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By LeAnn R. Ralph
MENOMONIE — The planning stage of the northern part of the county Highway B project near Menomonie that includes the Union Pacific Railroad tracks is still a work in progress.
Currently the highway department is dealing with three conduits that have to be bored under the railroad tracks, said Dustin Binder, highway commissioner, at the Dunn County Highway Committee’s September 13 meeting.
Two of the conduits will be for traffic signals and one will be for street lighting, he said.
The traffic signals are required by the Wisconsin Department of Transportation and Union Pacific Railroad, so there will be no cost to Dunn County, Binder said.
For the street lighting, however, there are more “hoops to jump through.” The railroad wants a third party observation and survey during the installation, and the cost is by the hour. For an eight-hour day, the cost is $1,700 per day, he said, adding that he had no idea how long it would take and that other contractors Binder had talked to had said it cost them hundreds of thousands of dollars.
Boring under the railroad should not take more than a day, though, so the cost might be $3,000, he said.
Right now, the highway department is working with WisDOT and a design engineer to see which is more cost effective, to run a conduit under the railroad, or to have a separate power source for the street lights on the other side of the tracks, Binder said.
There is one street light now at Packer Driver, and the project is designed to have four street lights, he said.
One highway department committee member asked if the separate power source could be solar.
Solar might work as a back-up, Binder said.
Having a separate power source on the north side of the tracks would have an additional design cost, he said.
Could the street lights and the traffic lights go through the same conduit? asked Gary Bjork, county board supervisor from Colfax and a member of the highway committee.
The conduits have to be separate, Binder said.
The north phase of the Highway B project will be advertised for bids the second week of October, and the bid advertisements will run for three weeks, as is required by the state’s Local Road Improvement Program (LRIP), Binder said.
The south portion of the Highway B project, from Interstate-94 south to Highway 12/29, will be advertised for bids beginning November 12, he said.
The cost of the project will be more solid when the bids come in as opposed to working with estimated project costs, Binder said.
Will the cost be 80 percent state and 20 percent for Dunn County? Bjork asked.
The south portion of the Highway B project is 80/20. For the northern portion of the project, Dunn County will receive $1 million when the project is complete, Binder said.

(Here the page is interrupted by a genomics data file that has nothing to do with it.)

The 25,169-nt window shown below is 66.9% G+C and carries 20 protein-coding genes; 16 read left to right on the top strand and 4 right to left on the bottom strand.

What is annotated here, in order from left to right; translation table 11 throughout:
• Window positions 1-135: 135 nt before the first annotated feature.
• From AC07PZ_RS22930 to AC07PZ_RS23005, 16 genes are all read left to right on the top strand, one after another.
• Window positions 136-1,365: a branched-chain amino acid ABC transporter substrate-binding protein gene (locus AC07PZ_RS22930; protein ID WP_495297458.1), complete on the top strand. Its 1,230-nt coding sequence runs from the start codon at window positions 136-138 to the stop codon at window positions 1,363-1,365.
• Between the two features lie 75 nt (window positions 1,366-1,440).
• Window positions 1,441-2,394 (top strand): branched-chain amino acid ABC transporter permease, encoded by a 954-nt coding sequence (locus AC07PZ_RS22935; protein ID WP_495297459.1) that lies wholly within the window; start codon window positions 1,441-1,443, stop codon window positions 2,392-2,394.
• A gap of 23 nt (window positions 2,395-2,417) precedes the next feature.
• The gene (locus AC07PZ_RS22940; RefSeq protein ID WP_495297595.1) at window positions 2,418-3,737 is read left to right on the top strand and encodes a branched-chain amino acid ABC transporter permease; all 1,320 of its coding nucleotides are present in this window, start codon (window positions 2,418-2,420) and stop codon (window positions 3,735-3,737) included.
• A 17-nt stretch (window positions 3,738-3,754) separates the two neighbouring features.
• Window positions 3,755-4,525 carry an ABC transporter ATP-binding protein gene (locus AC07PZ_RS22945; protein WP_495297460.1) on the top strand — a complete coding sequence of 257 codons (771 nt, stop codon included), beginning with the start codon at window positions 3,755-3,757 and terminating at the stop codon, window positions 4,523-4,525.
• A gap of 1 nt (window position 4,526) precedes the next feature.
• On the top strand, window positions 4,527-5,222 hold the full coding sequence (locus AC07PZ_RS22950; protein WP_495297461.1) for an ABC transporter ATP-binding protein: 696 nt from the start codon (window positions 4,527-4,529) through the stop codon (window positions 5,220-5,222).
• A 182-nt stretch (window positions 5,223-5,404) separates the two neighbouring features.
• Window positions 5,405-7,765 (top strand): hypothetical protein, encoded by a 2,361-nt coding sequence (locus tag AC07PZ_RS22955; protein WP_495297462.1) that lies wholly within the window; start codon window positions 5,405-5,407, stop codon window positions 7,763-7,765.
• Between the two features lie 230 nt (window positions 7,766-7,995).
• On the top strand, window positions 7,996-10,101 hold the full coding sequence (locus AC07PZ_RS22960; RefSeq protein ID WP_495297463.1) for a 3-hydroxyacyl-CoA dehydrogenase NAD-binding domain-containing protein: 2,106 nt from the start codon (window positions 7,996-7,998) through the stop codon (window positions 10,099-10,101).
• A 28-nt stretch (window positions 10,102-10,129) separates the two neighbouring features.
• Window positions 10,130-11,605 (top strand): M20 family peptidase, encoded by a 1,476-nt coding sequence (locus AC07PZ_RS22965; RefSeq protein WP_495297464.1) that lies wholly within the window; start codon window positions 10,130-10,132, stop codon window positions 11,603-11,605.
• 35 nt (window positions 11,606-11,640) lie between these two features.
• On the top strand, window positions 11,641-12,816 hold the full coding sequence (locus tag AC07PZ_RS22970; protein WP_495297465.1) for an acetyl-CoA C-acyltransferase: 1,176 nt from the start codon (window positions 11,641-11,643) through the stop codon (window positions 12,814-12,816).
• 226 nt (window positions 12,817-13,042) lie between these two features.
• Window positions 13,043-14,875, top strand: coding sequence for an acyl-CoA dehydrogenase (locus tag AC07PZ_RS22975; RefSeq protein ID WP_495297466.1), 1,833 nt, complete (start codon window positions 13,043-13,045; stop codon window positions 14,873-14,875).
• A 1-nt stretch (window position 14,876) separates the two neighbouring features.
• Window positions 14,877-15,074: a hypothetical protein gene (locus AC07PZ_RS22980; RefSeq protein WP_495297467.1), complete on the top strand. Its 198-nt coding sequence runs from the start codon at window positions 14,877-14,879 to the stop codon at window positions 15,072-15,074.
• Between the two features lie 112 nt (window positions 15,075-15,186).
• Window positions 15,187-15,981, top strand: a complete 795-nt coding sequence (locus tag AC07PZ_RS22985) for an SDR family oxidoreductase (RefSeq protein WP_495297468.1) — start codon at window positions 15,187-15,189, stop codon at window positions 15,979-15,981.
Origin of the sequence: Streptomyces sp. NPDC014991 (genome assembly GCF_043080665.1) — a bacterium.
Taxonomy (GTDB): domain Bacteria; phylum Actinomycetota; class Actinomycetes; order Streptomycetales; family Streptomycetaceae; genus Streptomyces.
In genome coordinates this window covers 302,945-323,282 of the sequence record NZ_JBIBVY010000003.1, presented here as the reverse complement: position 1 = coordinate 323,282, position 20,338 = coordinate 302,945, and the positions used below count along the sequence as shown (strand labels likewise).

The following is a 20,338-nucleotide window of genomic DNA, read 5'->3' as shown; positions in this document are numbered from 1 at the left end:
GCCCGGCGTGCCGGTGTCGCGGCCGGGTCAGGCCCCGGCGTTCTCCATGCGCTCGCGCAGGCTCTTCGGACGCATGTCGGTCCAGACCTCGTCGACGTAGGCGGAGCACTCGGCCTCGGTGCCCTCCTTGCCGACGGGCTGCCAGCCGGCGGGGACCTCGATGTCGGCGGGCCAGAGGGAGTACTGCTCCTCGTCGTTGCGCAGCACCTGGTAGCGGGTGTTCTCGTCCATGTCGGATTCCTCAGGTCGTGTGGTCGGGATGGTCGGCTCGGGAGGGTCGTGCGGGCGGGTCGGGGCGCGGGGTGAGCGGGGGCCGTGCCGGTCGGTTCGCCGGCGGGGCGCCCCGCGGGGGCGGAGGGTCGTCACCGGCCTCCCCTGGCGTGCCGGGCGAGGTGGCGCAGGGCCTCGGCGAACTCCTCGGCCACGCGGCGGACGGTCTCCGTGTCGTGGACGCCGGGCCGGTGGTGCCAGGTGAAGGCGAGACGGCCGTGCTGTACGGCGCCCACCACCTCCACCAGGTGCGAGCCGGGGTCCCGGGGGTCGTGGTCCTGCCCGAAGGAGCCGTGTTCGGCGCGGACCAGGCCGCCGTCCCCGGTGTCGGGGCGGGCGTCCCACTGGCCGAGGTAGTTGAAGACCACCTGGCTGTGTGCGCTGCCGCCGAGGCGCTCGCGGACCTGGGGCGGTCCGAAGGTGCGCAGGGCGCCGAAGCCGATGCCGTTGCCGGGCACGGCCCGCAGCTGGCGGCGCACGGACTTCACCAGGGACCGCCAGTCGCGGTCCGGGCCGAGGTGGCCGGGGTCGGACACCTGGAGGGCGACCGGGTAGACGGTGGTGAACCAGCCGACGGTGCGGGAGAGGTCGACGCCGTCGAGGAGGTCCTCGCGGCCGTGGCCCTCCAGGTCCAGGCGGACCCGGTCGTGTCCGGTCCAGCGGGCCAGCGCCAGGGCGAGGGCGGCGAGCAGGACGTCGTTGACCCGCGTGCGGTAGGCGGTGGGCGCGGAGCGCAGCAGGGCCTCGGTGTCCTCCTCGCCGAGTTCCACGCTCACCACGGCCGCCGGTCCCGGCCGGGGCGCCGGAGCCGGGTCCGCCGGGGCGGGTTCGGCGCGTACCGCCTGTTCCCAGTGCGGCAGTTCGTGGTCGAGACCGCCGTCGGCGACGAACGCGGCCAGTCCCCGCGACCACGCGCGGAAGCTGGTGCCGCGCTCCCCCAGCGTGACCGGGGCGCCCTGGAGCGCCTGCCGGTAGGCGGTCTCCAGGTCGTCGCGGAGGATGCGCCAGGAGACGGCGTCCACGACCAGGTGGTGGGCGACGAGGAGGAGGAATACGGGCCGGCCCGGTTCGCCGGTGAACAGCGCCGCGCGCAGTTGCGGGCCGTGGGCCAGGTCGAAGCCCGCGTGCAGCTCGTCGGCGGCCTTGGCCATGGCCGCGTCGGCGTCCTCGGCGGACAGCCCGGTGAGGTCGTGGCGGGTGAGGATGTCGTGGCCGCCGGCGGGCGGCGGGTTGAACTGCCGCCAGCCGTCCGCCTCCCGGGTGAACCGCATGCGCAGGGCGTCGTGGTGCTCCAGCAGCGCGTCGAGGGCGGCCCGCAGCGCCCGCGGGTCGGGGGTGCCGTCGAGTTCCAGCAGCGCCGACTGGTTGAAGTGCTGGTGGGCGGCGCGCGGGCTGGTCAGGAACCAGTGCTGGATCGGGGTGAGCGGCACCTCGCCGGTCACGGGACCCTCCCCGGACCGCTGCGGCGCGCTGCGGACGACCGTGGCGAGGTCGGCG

The northern portion of the project is estimated at $4 million, he said.
Does the City of Menomonie have an investment in the Highway B project? Bjork asked.
The City of Menomonie has no investment in the Highway B project, Binder said.
The city spent a significant amount of money when Highway B went to four lanes. Dunn County is responsible for maintaining that portion of road, he said.
Binder said he plans to work with Nick Lange, Dunn County corporation counsel, and the Menomonie city attorney to come up with an agreement for street lighting about who pays for what.
Menomonie maintains the street light at Kwik Trip, and Binder said he wants to continue with Menomonie maintaining the street lights, but a written agreement is needed rather than a verbal agreement.
Bjork asked if Dunn County will have to pay the railroad for boring under the tracks.
The county has already paid for a utility permit that was approved for $1,500, Binder said.
When the Colfax fire station was built, the fire district had to pay “big bucks” for going under the railroad tracks, Bjork said.
The Colfax fire station needed water, and the fire district probably had to purchase an easement, Binder said.
The railroad tracks running past the Colfax fire station belong to Canadian National Railroad.
Hwy. B to BB
The paving project north from Packer Drive on Highway B to Highway BB is finished, Binder said.
Monarch Paving did the work, and Monarch does not allow people to work when the temperature is over 93 degrees Fahrenheit, he said.
After the project started, a heat wave blanketed the area, so there were a few days when Monarch could not do any paving, Binder said.
Farner Asphalt has marked the centerline, and the shouldering has been completed by Dunn County crews, he said, noting that Farner was expected to return a few days after the highway committee meeting to finish painting lines on Highway B.
Binder said he hopes that Highway B to Highway BB “lasts for my career.”
The asphalt mix that was used was for heavier traffic, and the surface layer of oil is rated for 34 degrees below zero Fahrenheit, as opposed to oil rated for 28 below zero, he said.
“You wouldn’t think it would make that much difference, but it does,” Binder said, referring to the temperature rating.
The “Cadillac of materials” was put on Highway B, and it should last for quite a few years, he said.